Fort Hood Insight. . .

by George Mattson

Greg at his wedding

My good friend and student, Captian Greg Postal, M.D., posted the following on Van’s forum yesterday. I’ve been reading and hearing a lot about the shooting at Ft Hood and thought what Greg wrote was worthy of front page coverage. G.E.Mattson

P.S. Tha’s Greg on the left, with Jerry McDonald, me and Paul Haydu




Ever try to write something but have difficulty ’cause everything wants to come out at once?

FWIW in re background, Hasan and have a good deal of objective factors in common:

As USUHS (Uniformed Services University of the Health Sciences, the military’s med school) alumni, we both owed 7 years payback post graduation. Upon graduation from USU, students (who are 2LTs while in school, hence many of Hasan’s photos) are commissioned as O3s (Captains in Army or AF speak, Lieutenants in Navy lingo). Promotion is essentially assured up to O5 (Lieutenant Colonel and Commander respectively) for anything short of gross negligence. Payback of the 7 years begins only afterone leaves training i.e. Hasan was only at the beginning of his 7 years of payback…

Allow me to hold forth for a moment – being an Army doc is a really mixed bag. Typically paid less, in some cases considerably so than civilian peers, having to deal with Army bureaucracy and frequent deployments away from family just like all the other soldiers are some of the basic stressors. On the flip side, serving one’s country, providing (hopefully) quality medical care for soldiers who, by virtue of their service have earned it, and not having to worry about whether your patients can afford to fill their prescriptions are all benefits of serving. The military (from this point on, I’ll largely talk about the Army with which I’m most familiar) has a tremendously difficulty time keeping docs for the reasons mentioned above. The constant struggle is trying to maintain a decent crew of doctors while stressing to them the benefits above the costs. Unfortunately, I’ve seen time and time again, mediocre or worse physicians who are retained year after year by the Army, so Hasan being “odd” or “concerning” was hardly unique. At the same time, there are many (hopefully myself included) who although conflicted about much involved in Army service at times, are honored to serve our soldiers and their families…

Next topic: Mental health. Again, Hasan and I have a lot in common – he was a psychiatrist (ostensibly), I was a clinical social worker/therapist both in civilian practice and then in the Air Force and just put in my packet for training as an Army psychiatrist (great timing, no?). A recent New York Times article (which I cannot find at the moment) stated that there are currently 408 psychiatrists serving the Army, which include contractors as well as active duty. They are, from both what I have read and personal observation, incredibly overtaxed. From 2005 to 2007 I had numerous rotations at Walter Reed, two of which were in the consultation and liaison (C&L) subsection of the psych department who work with the inpatients in the hospital, many of whom were returning OIF and OEF soldiers. There is a lot of truth to the various accounts of how difficult it is to do that work day in and day out and not quickly burn out. HOWEVER, the notion that Hasan (it pains me to call him either “Major” or “Doctor”) was vicariously traumatized into shooting many of his fellow soldiers is pure bullshit. He was so affected by his patients’ painful stories that he decided to act by killing them? Shooting forty or so people is not the action of a decent man who ‘snapped’ under pressure; it is the act of a psychopath who was acting for political/ideological reasons.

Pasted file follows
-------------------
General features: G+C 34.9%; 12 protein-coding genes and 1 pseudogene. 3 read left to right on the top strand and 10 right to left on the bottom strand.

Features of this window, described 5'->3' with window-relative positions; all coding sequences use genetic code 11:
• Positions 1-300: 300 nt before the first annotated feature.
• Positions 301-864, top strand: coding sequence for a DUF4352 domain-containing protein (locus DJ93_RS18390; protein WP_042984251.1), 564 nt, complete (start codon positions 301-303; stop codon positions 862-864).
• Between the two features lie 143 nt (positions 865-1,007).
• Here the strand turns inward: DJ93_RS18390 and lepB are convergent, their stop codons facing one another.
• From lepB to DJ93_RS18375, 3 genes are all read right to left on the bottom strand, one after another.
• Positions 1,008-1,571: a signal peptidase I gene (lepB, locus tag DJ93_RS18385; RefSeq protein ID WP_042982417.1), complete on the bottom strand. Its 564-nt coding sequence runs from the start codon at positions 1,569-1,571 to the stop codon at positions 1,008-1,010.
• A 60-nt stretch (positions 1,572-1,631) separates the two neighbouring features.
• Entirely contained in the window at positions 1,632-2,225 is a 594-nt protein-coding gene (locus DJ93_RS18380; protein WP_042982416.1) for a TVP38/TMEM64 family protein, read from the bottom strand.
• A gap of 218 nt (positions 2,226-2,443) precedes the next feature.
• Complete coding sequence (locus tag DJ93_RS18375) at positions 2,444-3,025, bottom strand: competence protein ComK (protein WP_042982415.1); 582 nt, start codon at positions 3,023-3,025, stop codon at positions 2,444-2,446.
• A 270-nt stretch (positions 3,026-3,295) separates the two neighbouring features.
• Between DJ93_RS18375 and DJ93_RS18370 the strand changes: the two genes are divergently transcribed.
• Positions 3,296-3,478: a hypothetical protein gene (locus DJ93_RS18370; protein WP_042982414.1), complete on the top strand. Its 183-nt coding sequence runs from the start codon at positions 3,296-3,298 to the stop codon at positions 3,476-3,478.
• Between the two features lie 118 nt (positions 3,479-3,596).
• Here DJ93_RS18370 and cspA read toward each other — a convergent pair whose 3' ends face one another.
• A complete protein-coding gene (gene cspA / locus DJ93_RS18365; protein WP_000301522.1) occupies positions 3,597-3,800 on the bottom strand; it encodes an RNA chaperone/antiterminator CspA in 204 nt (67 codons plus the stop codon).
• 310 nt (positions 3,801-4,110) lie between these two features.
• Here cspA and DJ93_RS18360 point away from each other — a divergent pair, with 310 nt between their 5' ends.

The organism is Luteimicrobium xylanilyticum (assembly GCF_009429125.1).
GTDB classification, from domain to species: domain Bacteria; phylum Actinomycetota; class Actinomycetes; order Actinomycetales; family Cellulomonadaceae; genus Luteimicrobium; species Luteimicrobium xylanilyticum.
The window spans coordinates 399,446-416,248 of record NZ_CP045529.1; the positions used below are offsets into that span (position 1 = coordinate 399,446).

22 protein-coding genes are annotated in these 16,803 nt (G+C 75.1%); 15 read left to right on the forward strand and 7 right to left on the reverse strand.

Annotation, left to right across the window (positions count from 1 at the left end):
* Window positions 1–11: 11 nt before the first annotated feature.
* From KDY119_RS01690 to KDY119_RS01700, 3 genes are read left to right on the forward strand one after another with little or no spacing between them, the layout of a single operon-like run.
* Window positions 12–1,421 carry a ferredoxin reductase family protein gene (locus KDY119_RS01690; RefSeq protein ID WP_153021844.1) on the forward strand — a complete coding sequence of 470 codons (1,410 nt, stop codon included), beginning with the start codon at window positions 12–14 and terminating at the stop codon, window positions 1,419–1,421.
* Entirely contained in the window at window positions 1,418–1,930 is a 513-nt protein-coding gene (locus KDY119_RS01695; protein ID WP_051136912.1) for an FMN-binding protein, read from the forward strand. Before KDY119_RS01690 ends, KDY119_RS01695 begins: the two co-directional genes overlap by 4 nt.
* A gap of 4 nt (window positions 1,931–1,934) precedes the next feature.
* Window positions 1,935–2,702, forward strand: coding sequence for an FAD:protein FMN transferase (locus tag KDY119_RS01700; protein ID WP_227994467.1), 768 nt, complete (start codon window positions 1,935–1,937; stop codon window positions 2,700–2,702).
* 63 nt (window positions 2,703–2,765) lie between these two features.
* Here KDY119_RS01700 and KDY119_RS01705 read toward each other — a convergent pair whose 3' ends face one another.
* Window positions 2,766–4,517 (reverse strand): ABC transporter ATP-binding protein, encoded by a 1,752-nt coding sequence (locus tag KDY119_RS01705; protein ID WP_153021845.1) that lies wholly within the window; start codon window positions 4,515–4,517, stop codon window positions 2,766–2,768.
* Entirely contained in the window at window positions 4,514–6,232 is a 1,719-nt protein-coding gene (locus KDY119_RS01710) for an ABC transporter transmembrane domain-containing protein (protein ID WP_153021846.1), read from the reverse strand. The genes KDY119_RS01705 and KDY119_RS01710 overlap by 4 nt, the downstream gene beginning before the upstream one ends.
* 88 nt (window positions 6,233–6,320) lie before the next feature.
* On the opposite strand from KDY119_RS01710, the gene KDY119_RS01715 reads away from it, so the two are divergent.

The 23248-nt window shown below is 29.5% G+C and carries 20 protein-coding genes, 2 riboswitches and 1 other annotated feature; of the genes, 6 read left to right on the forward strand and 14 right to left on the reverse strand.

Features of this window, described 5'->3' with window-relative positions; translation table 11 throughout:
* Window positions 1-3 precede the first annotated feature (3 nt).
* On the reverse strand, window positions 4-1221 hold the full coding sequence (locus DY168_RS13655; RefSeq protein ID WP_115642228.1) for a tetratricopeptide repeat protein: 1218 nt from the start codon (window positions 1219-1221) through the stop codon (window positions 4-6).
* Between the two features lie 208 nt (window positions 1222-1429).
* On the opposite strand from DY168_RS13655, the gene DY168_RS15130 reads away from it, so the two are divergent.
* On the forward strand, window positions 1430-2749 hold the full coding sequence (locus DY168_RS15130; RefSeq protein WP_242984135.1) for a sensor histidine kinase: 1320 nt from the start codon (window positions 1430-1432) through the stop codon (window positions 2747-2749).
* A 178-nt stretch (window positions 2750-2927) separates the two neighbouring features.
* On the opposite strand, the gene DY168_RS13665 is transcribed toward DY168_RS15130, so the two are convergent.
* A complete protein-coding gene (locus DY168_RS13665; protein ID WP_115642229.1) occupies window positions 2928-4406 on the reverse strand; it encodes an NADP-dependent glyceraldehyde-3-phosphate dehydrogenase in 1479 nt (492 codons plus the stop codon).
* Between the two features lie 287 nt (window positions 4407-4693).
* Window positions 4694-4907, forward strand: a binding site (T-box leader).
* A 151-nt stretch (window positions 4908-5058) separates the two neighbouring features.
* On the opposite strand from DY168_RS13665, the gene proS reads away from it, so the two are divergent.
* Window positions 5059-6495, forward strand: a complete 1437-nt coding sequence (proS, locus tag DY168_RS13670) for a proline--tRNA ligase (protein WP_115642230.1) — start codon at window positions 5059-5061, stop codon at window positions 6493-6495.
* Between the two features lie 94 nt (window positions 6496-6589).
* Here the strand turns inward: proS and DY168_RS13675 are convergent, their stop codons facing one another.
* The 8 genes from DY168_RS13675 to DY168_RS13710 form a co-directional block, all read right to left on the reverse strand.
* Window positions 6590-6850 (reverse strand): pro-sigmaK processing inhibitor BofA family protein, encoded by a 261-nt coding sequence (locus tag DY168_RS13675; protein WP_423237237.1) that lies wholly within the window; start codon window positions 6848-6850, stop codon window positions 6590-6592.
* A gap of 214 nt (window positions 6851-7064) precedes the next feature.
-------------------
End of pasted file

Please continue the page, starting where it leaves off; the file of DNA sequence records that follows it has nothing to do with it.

On to the “Islam issue.” Political correctness be damned; deciding that Hasan’s Muslim faith was somehow to blame for his warped ideology is as nonsensical as blaming Christian ideals for all of the misery perpetrated over the centuries in Jesus Christ’s name or blaming maltreatment of Palestinians on the tenets of Judaism. There is plenty to find in every religion which can be used to justify killing of innocents – it does not damn the religion or the text, it damns the interpreter, or more precisely the individual who does evil under its aegis… Furthermore the notion that a member of some particular religion should not be allowed to serve in the Army enrages me (you should only know what I deleted from this post). Yes, there have been Muslims who have performed outrageous acts in the name of Islam. Yes, these should be strongly condemned by the American (and other) Muslim communities. But let me know when the Christians are scheduled to make their apologies, ’cause I’d like to hear some of them. Furthermore, from a purely pragmatic viewpoint (as has been mentioned elsewhere) there are billions of Muslims in the world; from a strategic viewpoint, do you really want to define this struggle as a religious one, when what you are really decrying is the actions of a minority of disturbed individuals? What makes the US so strong and makes me so proud to serve in the Army is the diversity of backgrounds and beliefs that assure me that none will become paramount to the exclusion of all others. The notion that for some niggling tactical “advantage” we will exclude our Muslim brothers and sisters from military service ignores not only our national ethos, but strategic realities of today’s world.

Now I’m going to go decompress…


Related Articles

Leave a Comment